Pop culture obsessives writing for the pop culture obsessed.
Pop culture obsessives writing for the pop culture obsessed.

A$AP Ferg raps from the heart on Always Strive And Prosper

Illustration for article titled A$AP Ferg raps from the heart on Always Strive And Prosper

The knock against A$AP Rocky from the start has been that he’s an empty Prada suit. You can listen to his albums straight through and never learn a thing about the guy. That’s never been a problem, though, with A$AP Ferg, the A$AP Mob rapper most likely to unseat Rocky as the crew’s flagship member. On his sophomore album Always Strive And Prosper, Ferg’s got personality to spare. There’s Ferg the party animal; Ferg the brimstone-belting hood apostle; Ferg the lover; Ferg the pussy hound; and first and foremost, Ferg the good son. Depending on what any given track calls for he’s a menace, a goofball, or a teddy bear, and each of these personas is so fully developed that none of them feel like contradictions. Rocky may be a pretty motherfucker, but Darold Ferguson is multifaceted, and that makes for more interesting records any day.

Always Strive follows 2013’s Trap Lord, a banger-delivery system that played up Ferg’s curatorial skills first and foremost. Between its exquisitely minimal production and its fascinating lineup of B-list guest features—Bone Thugs-N-Harmony, Trinidad James, Waka Flocka Flame, B-Real, and Onyx among them—Ferg’s own rapping often took a strategic backseat. Always Strive changes course, putting his effusive, Seussian rapping front and center and spotlighting what a fantastic storyteller he’s become. As its guest spots from Future, Big Sean, and Chris Brown attest, the album is unabashedly more commercial than its predecessor, yet also infinitely more personal. With its perky house groove, “Strive” isn’t far removed from the kind of brainless party track that Flo Rida specializes in, but Flo Rida’s never packed a track so dense with autobiographical detail. In a vivid leadoff verse, Ferg relives his listless days working at Ben & Jerry’s, getting fat off of free ice cream, and longing for the quick cash he sees his Uncle Terry scoring on the corner.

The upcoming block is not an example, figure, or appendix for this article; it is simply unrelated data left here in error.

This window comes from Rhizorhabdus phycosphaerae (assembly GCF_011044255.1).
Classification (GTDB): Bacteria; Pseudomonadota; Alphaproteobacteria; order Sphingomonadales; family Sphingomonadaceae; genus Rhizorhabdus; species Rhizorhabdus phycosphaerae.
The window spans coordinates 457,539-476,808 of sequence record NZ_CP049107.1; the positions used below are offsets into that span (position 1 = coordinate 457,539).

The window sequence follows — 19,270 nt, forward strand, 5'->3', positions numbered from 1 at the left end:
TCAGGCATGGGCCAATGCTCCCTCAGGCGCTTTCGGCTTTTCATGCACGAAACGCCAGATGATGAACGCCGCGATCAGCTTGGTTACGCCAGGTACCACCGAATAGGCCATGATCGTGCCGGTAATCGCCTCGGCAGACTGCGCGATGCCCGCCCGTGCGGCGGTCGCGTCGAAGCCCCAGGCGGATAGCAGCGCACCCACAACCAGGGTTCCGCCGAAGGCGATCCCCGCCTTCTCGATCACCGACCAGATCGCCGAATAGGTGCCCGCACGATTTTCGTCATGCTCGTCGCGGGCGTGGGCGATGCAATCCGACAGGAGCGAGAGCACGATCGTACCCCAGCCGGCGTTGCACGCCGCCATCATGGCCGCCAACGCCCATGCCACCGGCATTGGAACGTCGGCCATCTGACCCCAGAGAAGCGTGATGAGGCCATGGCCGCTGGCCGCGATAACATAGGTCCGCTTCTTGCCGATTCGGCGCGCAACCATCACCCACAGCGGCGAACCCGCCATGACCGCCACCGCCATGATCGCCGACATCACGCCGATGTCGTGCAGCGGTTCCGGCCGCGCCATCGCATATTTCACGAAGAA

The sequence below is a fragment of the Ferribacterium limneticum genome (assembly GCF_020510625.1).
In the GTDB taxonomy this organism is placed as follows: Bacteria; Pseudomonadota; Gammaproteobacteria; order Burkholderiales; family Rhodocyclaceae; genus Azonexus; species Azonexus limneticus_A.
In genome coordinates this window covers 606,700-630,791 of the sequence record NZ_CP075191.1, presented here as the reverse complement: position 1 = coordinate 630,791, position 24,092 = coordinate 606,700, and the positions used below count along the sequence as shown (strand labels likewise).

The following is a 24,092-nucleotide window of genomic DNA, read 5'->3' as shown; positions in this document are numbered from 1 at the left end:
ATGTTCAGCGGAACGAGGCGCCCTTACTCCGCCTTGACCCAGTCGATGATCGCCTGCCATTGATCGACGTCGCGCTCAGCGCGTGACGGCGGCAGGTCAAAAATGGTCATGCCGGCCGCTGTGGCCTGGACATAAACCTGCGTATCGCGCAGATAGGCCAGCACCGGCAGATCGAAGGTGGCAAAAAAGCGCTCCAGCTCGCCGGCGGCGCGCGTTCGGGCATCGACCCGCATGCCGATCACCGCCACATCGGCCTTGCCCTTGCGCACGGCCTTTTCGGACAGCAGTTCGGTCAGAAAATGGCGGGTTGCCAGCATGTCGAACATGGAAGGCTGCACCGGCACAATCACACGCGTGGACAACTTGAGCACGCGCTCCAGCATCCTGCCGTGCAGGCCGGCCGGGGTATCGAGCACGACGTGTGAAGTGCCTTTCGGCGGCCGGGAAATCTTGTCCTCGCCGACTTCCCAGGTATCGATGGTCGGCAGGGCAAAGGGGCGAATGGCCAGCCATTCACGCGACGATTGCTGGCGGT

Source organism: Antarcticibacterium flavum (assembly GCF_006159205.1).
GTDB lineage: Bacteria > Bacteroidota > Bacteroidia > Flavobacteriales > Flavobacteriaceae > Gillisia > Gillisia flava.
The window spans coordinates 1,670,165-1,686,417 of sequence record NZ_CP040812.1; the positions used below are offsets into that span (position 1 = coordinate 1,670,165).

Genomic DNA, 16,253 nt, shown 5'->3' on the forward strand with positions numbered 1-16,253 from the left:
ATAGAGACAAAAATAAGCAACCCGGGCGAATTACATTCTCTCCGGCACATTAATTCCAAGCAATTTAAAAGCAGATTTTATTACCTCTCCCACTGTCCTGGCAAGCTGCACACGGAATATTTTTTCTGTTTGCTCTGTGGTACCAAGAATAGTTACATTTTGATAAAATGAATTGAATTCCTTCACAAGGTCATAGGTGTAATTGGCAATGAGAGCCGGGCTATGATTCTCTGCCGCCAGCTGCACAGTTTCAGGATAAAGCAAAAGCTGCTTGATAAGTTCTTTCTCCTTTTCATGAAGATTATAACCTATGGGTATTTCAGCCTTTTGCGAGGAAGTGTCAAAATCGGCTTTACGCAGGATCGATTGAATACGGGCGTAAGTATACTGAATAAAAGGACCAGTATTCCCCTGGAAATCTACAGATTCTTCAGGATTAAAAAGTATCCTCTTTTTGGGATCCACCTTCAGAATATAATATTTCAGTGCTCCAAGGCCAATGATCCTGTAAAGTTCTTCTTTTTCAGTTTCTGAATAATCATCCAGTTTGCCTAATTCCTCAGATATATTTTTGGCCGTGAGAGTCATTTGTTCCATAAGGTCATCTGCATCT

With all due respect to Ferg’s Uncle Psycho, a troubled character who fights in the park for cash, Uncle Terry is the closest thing Ferg has to a male role model on the album. At least he doesn’t lack for strong women, though. They’re all over the record. There’s his mother, of course, who serves as the album’s conscience, tisking him whenever he takes a shortcut. Then there are his grandmothers. His surviving grandma phones in to remind him to eat well, while the ghost of his departed grandma looms large. She was a streetwise woman who once hid Ferg’s uncle’s gun under her mattress to keep him out of trouble, information that’s matter of factly divulged on the riotous Schoolboy Q feature “Let It Bang.”

With its detailed, interlocking tales of Ferg’s family tree, Always Strive sometimes feels like rap’s answer to Sun Kil Moon’s Benji. And like that nakedly personal record, this one has the power to make you weep. Thousands of rappers have recorded songs about their late grandmothers, but few have thought to rap from their perspective the way Ferg does on the heartbreaking closer “Grandma.” He honors the woman not only as his grandmother, but as a real person, with aches and pains and romantic woes and trust issues. Ferg didn’t just love her; he understood her.

Another tired rap trope Ferg breathes improbable new life into: the angry girlfriend skit. Ferg’s is one of the few that genuinely sympathizes with the woman’s perspective. On “Let It Go,” he channels his girlfriend’s frustration over being marginalized in his music: “You talk about your experience with other women / How you think that be looking? / My daddy and whole family hear it / Where’s the respect? / I don’t feel it.”

Rap albums are inherently narcissistic, the product of one person’s values and interests, yet on Always Strive And Prosper, the secondary characters are every bit as fully drawn as the buoyant personality at the center of it all. Without succumbing to false sentimentality or restricting himself with the overly linear narrative structure of many of rap’s recent prestige albums, Ferg has crafted a tender tribute to the people he loves most. It’s not often that albums that bang this hard are this moving.